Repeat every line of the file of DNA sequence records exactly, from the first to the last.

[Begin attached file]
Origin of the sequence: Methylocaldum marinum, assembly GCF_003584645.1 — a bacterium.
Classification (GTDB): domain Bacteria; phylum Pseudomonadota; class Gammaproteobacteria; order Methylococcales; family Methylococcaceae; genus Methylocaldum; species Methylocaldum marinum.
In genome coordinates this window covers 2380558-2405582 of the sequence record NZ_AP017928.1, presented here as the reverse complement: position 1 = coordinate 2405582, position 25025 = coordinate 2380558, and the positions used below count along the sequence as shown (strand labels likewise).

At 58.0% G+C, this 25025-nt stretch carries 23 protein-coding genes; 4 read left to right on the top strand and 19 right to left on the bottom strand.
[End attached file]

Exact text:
Origin of the sequence: Methylocaldum marinum, assembly GCF_003584645.1 — a bacterium.
Classification (GTDB): domain Bacteria; phylum Pseudomonadota; class Gammaproteobacteria; order Methylococcales; family Methylococcaceae; genus Methylocaldum; species Methylocaldum marinum.
In genome coordinates this window covers 2380558-2405582 of the sequence record NZ_AP017928.1, presented here as the reverse complement: position 1 = coordinate 2405582, position 25025 = coordinate 2380558, and the positions used below count along the sequence as shown (strand labels likewise).

At 58.0% G+C, this 25025-nt stretch carries 23 protein-coding genes; 4 read left to right on the top strand and 19 right to left on the bottom strand.